HGov: Supreme Court Cases Amendments 1-5


first-amendment
The case of Engel v Vitale challenged the recitation of a standard prayer each day in New York’s public schools. In its decision, the Court struck down the practice. State-sponsored prayer in schools was wholly inconsistent with the Establishment.

In West Virginia State Board of Education v Barnette, the Court said that Jehovah’s Witnesses could refuse to salute the flag. Jehovah’s Witnesses view pledging allegiance to the flag as a form of idolatry prohibited by the Bible. Their right to do so was protected under their First Amendment rights to religious freedom and free speech.

In Lemon v Kurtzman, using public funds to support private religious schools was unconstitutional. This case established a three-point “Lemon test” to determine if and when a government action violates the Establishment Clause. To be constitutional, a government action must have a secular, or nonreligious, purpose; neither help nor hurt religion; not result in an excessive entanglement of the government and religion.

In the case of Brandenburg v Ohio, a Ku Klux Klan leader was arrested for giving a speech advocating illegal activities. In its decision, the Court offered a two-part test to determine whether a clear and present danger exists that might justify suppressing free speech. First, such speech has to be directed to inciting or producing imminent lawless action. Second, the speech must be likely to incite or produce such action. The Court found that the Klan leader’s speech, though containing hateful statements, was unlikely to produce any unlawful actions.

In Texas v Johnson, the Court concluded that flag burning as an expression of opinion was protected symbolic speech. Gregory Lee Johnson had been arrested in Texas for burning a flag to protest government policies. His actions violated a state law against flag desecration.It said that a state could not prohibit such actions, even if it found them offensive.

The Near case involved a newspaper that Minnesota officials wanted to shut down. The paper had published articles exposing political corruption. In Near v. Minnesota, the Court declared such attempts at prior restraint to be unconstitutional. The Court declared that a government had no right to call for prior restraint. Keeping information from being published could be allowed only under very special circumstances, such as protecting national security. If officials were worried about possibly libelous articles, they could sue the publisher after the materials were in print.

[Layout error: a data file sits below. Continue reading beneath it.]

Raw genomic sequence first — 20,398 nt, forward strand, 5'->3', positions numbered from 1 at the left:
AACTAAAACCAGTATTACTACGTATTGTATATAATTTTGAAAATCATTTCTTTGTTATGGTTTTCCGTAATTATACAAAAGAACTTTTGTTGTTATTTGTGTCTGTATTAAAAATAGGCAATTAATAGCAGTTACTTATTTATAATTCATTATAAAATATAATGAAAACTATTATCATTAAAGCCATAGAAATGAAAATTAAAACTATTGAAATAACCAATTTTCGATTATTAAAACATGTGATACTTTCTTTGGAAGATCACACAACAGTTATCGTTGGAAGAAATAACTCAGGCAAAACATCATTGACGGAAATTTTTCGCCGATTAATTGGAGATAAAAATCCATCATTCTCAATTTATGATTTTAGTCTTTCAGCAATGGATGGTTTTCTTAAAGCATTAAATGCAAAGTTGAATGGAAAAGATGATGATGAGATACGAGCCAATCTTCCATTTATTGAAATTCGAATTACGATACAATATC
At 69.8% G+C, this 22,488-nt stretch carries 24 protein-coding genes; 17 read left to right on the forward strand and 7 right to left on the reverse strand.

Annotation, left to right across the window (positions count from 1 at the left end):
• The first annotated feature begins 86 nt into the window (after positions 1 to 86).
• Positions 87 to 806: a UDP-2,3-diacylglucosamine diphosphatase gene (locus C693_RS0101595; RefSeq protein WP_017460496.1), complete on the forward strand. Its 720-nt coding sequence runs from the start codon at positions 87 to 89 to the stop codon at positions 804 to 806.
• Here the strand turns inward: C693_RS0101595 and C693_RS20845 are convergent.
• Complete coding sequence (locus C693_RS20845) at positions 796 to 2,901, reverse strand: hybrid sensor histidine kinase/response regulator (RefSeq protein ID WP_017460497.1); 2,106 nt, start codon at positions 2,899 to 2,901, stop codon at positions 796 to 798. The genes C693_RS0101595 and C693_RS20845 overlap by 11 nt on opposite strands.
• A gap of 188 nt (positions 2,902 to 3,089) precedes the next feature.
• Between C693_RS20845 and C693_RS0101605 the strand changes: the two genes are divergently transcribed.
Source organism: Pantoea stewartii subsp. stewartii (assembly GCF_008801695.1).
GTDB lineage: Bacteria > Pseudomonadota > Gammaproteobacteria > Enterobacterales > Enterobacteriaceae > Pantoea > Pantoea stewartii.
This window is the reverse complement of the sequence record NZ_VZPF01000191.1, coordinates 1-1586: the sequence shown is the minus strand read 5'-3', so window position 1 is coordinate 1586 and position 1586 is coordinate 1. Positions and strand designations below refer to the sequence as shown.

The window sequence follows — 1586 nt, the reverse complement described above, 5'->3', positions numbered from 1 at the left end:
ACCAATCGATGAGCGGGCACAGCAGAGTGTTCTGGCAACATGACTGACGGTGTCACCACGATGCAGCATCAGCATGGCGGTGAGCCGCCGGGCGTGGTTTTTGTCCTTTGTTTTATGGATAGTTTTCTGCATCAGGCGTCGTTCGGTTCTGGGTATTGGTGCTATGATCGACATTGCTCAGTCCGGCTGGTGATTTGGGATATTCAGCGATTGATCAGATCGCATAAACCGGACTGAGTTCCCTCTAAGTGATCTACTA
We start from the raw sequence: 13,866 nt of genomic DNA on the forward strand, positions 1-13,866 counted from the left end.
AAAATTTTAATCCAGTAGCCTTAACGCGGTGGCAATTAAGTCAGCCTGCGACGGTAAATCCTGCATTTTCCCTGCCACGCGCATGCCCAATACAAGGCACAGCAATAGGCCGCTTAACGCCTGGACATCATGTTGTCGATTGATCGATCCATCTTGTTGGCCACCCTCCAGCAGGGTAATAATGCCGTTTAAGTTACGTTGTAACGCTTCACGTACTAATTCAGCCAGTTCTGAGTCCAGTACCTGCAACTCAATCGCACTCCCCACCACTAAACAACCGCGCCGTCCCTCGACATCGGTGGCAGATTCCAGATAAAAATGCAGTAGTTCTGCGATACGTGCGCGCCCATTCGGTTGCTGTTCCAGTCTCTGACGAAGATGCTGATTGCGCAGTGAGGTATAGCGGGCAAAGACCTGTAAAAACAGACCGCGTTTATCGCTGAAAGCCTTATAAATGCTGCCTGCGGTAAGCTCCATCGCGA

second-amendment
In the United States v. Miller case, the Court supported the conviction of two men who had failed to register a sawed-off shotgun. The Court’s decision directly tied gun ownership to militias. Because militias never used sawed-off shotguns for common defense, the Court determined that government had the right to regulate such weapons.

third-amendment
No court cases.

fourth-amendment
The case of Katz v. United  States hinged on recordings of a suspect’s conversation made from a public phone booth. Because the recording device was placed outside the booth and recorded only the suspect’s voice, the police believed they did not need a warrant. The Court disagreed and concluded that a warrant was required because the suspect had a “reasonable expectation of privacy” in a phone booth.

In the case of Terry v. Ohio, three men’s behavior caused a police officer to suspect that they were about to rob a store. After questioning the men, the officer frisked them by patting down the outside of their clothing. Two of the suspects had guns, and they were later convicted for carrying concealed weapons. The men appealed their conviction claiming that the officer did not have probable cause to frisk them. The Court decided that the officer’s observations provided adequate cause for the search. His actions and suspicions were reasonable given the behavior of the suspects.

Amendment 5
In Miranda v. Arizona, Ernesto Miranda was arrested at his home and taken in custody to a police station where he was identified by the complaining witness. He was then interrogated by two police officers for two hours, which resulted in a signed, written confession. The Court set forth a procedure for ensuring that suspects know their rights. These rights of the accused became known as Miranda rights.

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